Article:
Obama takes Mich. for 2nd time on way to 2nd term
It also was a winning night for two of the longest-serving congressmen in U.S. history. Democratic Rep. John Conyers won his 25th term in Congress, while Democrat John Dingell won a 29th. Dingell, the longest currently serving House member, has been in Congress since 1955.
While the presidential and congressional races led Michigan's packed ballot, tens of millions of campaign dollars also were spent on six ballot proposals that had nothing to do with candidates — but at least one delivered a blow to Gov. Rick Snyder.
Voters defeated a proposal that would have kept the state's sweeping emergency mangers law on the books. The had allowed state-appointed managers to dismiss local elected leaders and negate union contracts in municipalities and school districts deemed to be in fiscal emergencies.
Snyder championed the law and argued the state must be able help Michigan's struggling areas. He has appointed managers in five cities and three school districts since signing the law last year.
Critics argued the law was a state power grab that usurped local elected officials' rights.
Attorney Michelle Harrell, 46, said she typically votes Republican but opposed this particular priority of the GOP governor.
"They take the power too far," Harrell said of emergency managers. "To suddenly say, 'I'm going to stop paying you,' is undemocratic."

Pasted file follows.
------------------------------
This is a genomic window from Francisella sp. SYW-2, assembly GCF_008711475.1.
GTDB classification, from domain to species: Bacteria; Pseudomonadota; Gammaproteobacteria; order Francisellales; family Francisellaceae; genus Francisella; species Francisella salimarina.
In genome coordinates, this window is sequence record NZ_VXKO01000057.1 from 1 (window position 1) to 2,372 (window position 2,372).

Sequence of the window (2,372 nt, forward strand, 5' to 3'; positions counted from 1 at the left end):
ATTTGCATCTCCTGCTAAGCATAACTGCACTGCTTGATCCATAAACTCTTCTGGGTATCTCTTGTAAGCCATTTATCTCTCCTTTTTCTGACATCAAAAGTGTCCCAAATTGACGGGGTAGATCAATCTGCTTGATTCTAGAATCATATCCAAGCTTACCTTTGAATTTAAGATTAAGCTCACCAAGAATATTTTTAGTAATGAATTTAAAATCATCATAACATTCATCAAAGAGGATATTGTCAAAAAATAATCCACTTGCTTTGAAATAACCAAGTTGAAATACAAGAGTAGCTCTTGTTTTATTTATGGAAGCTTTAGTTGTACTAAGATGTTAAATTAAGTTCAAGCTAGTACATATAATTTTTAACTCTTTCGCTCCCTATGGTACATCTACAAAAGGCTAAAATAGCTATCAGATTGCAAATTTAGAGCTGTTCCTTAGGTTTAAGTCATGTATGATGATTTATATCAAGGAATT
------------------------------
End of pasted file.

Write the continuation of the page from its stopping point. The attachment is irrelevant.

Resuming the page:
Senate Majority Leader Randy Richardville has said he and fellow Republicans have a proposal for a law to replace the one shot down by voters, but haven't released details because it's under legal review.
But the news wasn't all good for labor in Michigan. A measure that would have guaranteed collective bargaining rights for public and private employees in the state constitution and another that would have given permission for home health care workers to form unions also failed.
Voters also rejected an initiative that called for changing the constitution to require a referendum on any plan for a new bridge connecting Detroit and Windsor, Ontario. The campaign was backed by billionaire Manuel "Matty" Moroun, owner of the private Ambassador Bridge in Detroit, in response to a competing bridge proposed this year by Michigan and Ontario.
"I don't have a problem amending the constitution if it's for the betterment of all the people. But Matty Moroun's monopoly has got to end," said Frank Yoakam, 38, a general contractor in Grosse Pointe Woods.
Also failing were a measure to order utilities to produce 25 percent of their electricity from renewable sources by 2025, and a measure to make tax increases contingent on a two-thirds legislative vote of approval.
Associated Press writers Jeff Karoub, Ed White, David Aguilar, Mike Householder, Corey Williams, John Flesher and Larry Lage contributed to this report.
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